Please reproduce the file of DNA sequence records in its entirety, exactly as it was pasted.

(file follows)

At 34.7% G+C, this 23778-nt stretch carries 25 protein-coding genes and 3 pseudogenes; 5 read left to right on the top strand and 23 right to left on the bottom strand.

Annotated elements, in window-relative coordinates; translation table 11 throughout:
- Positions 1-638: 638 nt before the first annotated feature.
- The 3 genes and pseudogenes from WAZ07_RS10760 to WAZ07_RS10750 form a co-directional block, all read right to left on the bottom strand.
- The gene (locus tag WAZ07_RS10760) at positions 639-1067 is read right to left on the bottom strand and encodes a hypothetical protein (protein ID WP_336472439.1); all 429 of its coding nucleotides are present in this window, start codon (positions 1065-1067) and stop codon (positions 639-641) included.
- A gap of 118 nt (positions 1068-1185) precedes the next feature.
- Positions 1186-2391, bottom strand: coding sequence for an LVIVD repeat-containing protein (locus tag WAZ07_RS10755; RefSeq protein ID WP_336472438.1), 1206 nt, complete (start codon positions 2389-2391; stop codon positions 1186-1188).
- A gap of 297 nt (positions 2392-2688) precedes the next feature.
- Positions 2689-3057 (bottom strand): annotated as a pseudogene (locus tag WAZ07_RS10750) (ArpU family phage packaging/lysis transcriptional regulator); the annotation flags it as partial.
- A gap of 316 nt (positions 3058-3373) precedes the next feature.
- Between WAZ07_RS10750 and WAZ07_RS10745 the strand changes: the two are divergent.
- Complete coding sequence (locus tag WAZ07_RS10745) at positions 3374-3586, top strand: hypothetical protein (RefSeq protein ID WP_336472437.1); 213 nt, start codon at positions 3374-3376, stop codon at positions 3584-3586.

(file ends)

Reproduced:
At 34.7% G+C, this 23778-nt stretch carries 25 protein-coding genes and 3 pseudogenes; 5 read left to right on the top strand and 23 right to left on the bottom strand.

Annotated elements, in window-relative coordinates; translation table 11 throughout:
- Positions 1-638: 638 nt before the first annotated feature.
- The 3 genes and pseudogenes from WAZ07_RS10760 to WAZ07_RS10750 form a co-directional block, all read right to left on the bottom strand.
- The gene (locus tag WAZ07_RS10760) at positions 639-1067 is read right to left on the bottom strand and encodes a hypothetical protein (protein ID WP_336472439.1); all 429 of its coding nucleotides are present in this window, start codon (positions 1065-1067) and stop codon (positions 639-641) included.
- A gap of 118 nt (positions 1068-1185) precedes the next feature.
- Positions 1186-2391, bottom strand: coding sequence for an LVIVD repeat-containing protein (locus tag WAZ07_RS10755; RefSeq protein ID WP_336472438.1), 1206 nt, complete (start codon positions 2389-2391; stop codon positions 1186-1188).
- A gap of 297 nt (positions 2392-2688) precedes the next feature.
- Positions 2689-3057 (bottom strand): annotated as a pseudogene (locus tag WAZ07_RS10750) (ArpU family phage packaging/lysis transcriptional regulator); the annotation flags it as partial.
- A gap of 316 nt (positions 3058-3373) precedes the next feature.
- Between WAZ07_RS10750 and WAZ07_RS10745 the strand changes: the two are divergent.
- Complete coding sequence (locus tag WAZ07_RS10745) at positions 3374-3586, top strand: hypothetical protein (RefSeq protein ID WP_336472437.1); 213 nt, start codon at positions 3374-3376, stop codon at positions 3584-3586.